(c) 2007 Mauro Pezzè & Michal Young

example of control flow graph
Example of Control Flow Graph

public static String collapseNewlines(String argStr)

{

char last = argStr.charAt(0);

StringBuffer argBuf = new StringBuffer();

for (int cIdx = 0 ; cIdx < argStr.length(); cIdx++)

{

char ch = argStr.charAt(cIdx);

if (ch != '\n' || last != '\n')

{

argBuf.append(ch);

last = ch;

}

}

return argBuf.toString();

}

(c) 2007 Mauro Pezzè & Michal Young

linear code sequence and jump lcsj
Linear Code Sequence and Jump (LCSJ)

Essentially subpaths of the control flow graph from one branch to another

(c) 2007 Mauro Pezzè & Michal Young

interprocedural control flow graph
Interprocedural control flow graph
  • Call graphs
    • Nodes represent procedures
      • Methods
      • C functions
      • ...
    • Edges represent calls relation

(c) 2007 Mauro Pezzè & Michal Young

overestimating the calls relation
Overestimating the calls relation

The static call graph includes calls through dynamic bindings that never occur in execution.

publicclass C {

publicstatic C cFactory(String kind) {

if (kind == "C") returnnew C();

if (kind == "S") returnnew S();

returnnull;

}

void foo() {

System.out.println("You called the parent's method");

}

publicstaticvoid main(String args[]) {

(new A()).check();

}

}

class S extends C {

void foo() {

System.out.println("You called the child's method");

}

}

class A {

void check() {

C myC = C.cFactory("S");

myC.foo();

}

}

A.check()

C.foo()

S.foo()

CcFactory(string)

(c) 2007 Mauro Pezzè & Michal Young

contex insensitive call graphs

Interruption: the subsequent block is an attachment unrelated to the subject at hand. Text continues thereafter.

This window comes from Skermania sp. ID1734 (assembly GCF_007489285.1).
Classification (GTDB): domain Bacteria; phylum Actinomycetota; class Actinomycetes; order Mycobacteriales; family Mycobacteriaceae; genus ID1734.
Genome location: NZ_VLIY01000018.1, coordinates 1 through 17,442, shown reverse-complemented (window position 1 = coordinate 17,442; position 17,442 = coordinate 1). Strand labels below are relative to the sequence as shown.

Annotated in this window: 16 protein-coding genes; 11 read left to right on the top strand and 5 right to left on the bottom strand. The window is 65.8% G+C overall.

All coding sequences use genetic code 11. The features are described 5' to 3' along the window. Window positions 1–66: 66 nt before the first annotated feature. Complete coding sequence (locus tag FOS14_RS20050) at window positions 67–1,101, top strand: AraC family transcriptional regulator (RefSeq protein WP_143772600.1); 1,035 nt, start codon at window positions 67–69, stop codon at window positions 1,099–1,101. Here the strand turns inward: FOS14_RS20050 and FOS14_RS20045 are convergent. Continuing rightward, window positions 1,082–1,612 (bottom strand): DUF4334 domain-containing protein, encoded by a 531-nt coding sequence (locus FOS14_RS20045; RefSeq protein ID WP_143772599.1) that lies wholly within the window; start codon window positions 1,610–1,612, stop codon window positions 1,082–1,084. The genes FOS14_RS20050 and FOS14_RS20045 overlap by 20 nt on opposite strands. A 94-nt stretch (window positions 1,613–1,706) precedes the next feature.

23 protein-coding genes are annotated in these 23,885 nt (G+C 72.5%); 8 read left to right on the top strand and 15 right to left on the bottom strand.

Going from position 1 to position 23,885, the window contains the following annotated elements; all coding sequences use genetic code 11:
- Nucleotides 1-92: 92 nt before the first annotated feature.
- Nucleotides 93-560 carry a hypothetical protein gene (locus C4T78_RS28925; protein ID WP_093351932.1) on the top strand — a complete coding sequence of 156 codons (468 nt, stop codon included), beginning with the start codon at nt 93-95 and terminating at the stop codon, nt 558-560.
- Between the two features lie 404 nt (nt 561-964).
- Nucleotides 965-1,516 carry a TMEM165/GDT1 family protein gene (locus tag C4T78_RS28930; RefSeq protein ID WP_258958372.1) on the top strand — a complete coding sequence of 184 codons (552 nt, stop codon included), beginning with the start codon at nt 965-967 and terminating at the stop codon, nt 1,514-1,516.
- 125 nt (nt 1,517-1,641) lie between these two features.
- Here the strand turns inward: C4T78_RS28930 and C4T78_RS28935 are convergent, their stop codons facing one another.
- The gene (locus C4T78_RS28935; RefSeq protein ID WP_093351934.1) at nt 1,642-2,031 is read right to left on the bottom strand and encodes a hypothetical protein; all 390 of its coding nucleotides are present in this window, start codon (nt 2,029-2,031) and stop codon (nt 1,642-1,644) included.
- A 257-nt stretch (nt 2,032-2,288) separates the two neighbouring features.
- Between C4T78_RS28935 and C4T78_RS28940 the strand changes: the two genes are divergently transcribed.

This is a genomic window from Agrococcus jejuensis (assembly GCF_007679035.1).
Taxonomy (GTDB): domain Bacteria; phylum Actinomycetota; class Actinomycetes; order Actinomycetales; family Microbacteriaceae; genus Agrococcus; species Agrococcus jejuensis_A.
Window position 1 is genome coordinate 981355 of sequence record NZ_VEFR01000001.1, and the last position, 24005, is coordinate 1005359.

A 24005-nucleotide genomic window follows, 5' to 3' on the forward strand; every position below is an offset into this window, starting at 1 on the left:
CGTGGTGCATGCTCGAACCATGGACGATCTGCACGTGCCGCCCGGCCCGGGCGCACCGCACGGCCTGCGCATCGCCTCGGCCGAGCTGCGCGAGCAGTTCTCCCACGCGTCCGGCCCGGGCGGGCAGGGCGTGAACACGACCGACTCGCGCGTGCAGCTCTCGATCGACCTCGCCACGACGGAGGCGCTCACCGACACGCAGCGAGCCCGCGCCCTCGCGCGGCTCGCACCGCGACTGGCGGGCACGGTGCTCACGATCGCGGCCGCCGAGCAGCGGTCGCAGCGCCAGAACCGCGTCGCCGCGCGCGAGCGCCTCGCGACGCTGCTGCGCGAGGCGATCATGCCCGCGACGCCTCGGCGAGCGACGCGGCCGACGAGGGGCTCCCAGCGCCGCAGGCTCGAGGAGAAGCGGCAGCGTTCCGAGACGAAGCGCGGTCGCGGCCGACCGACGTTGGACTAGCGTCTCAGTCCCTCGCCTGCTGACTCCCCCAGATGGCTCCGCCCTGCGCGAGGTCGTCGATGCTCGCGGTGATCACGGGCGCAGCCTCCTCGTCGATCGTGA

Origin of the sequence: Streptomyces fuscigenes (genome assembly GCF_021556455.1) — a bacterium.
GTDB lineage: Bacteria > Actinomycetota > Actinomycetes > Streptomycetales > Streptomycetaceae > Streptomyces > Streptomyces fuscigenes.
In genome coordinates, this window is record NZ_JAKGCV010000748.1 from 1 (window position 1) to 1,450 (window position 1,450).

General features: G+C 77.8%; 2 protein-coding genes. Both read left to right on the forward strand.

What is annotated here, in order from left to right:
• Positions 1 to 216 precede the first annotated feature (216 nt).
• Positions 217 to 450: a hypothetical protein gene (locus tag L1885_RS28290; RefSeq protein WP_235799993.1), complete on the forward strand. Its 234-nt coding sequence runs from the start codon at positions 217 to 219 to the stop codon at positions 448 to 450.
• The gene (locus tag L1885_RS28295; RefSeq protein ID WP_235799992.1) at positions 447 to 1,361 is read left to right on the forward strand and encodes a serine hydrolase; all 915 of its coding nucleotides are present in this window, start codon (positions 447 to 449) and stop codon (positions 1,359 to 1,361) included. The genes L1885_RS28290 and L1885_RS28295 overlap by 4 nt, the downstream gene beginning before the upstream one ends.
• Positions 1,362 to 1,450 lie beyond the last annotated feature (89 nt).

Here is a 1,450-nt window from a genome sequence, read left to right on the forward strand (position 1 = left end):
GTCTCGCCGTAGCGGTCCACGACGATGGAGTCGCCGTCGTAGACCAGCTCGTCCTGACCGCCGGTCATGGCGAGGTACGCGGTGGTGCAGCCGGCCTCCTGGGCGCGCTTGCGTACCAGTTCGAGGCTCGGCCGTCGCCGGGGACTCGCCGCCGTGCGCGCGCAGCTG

main

C.foo

C.bar

C.depends

Contex Insensitive Call graphs

public class Context {

public static void main(String args[]) {

Context c = new Context();

c.foo(3);

c.bar(17);

}

void foo(int n) {

int[] myArray = new int[ n ];

depends( myArray, 2) ;

}

void bar(int n) {

int[] myArray = new int[ n ];

depends( myArray, 16) ;

}

void depends( int[] a, int n ) {

a[n] = 42;

}

}

(c) 2007 Mauro Pezzè & Michal Young

contex sensitive call graphs

main

C.bar(17)

C.foo(3)

C.depends(int(3),a,2)

C.depends (int(3),a,2)

Contex Sensitive Call graphs

public class Context {

public static void main(String args[]) {

Context c = new Context();

c.foo(3);

c.bar(17);

}

void foo(int n) {

int[] myArray = new int[ n ];

depends( myArray, 2) ;

}

void bar(int n) {

int[] myArray = new int[ n ];

depends( myArray, 16) ;

}

void depends( int[] a, int n ) {

a[n] = 42;

}

}

(c) 2007 Mauro Pezzè & Michal Young

context sensitive cfg exponential growth

A

B

C

D

E

F

G

H

I

J

Context Sensitive CFGexponential growth

1 context A

2 contexts AB AC

4 contexts ABD ABE ACD ACE

8 contexts …

16 calling contexts …

(c) 2007 Mauro Pezzè & Michal Young

finite state machines
Finite state machines
  • finite set of states (nodes)
  • set of transitions among states (edges)

Graph representation (Mealy machine)

Tabular representation

(c) 2007 Mauro Pezzè & Michal Young

using models to reason about system properties
Using Models to Reason about System Properties

(c) 2007 Mauro Pezzè & Michal Young

abstraction function
Abstraction Function

(c) 2007 Mauro Pezzè & Michal Young

summary
Summary
  • Models must be much simpler than the artifact they describe to be understandable and analyzable
  • Must also be sufficiently detailed to be useful
  • CFG are built from software
  • FSM can be built before software to documentintended behavior

(c) 2007 Mauro Pezzè & Michal Young